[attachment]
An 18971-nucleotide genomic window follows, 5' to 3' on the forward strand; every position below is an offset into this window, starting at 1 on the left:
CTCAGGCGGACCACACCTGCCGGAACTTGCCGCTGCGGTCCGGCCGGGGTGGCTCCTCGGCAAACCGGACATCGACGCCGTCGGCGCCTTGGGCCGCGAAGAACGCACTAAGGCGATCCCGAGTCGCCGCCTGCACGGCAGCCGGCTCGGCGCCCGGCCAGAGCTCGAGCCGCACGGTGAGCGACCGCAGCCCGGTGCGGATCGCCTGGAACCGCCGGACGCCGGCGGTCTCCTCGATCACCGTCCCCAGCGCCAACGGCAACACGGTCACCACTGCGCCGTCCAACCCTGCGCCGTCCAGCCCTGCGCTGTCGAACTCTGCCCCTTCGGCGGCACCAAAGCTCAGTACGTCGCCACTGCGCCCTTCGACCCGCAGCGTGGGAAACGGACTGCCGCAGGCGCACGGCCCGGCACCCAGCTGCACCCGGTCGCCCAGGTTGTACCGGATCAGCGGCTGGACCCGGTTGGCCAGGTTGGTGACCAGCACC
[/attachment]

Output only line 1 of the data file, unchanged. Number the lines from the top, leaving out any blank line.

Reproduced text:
An 18971-nucleotide genomic window follows, 5' to 3' on the forward strand; every position below is an offset into this window, starting at 1 on the left: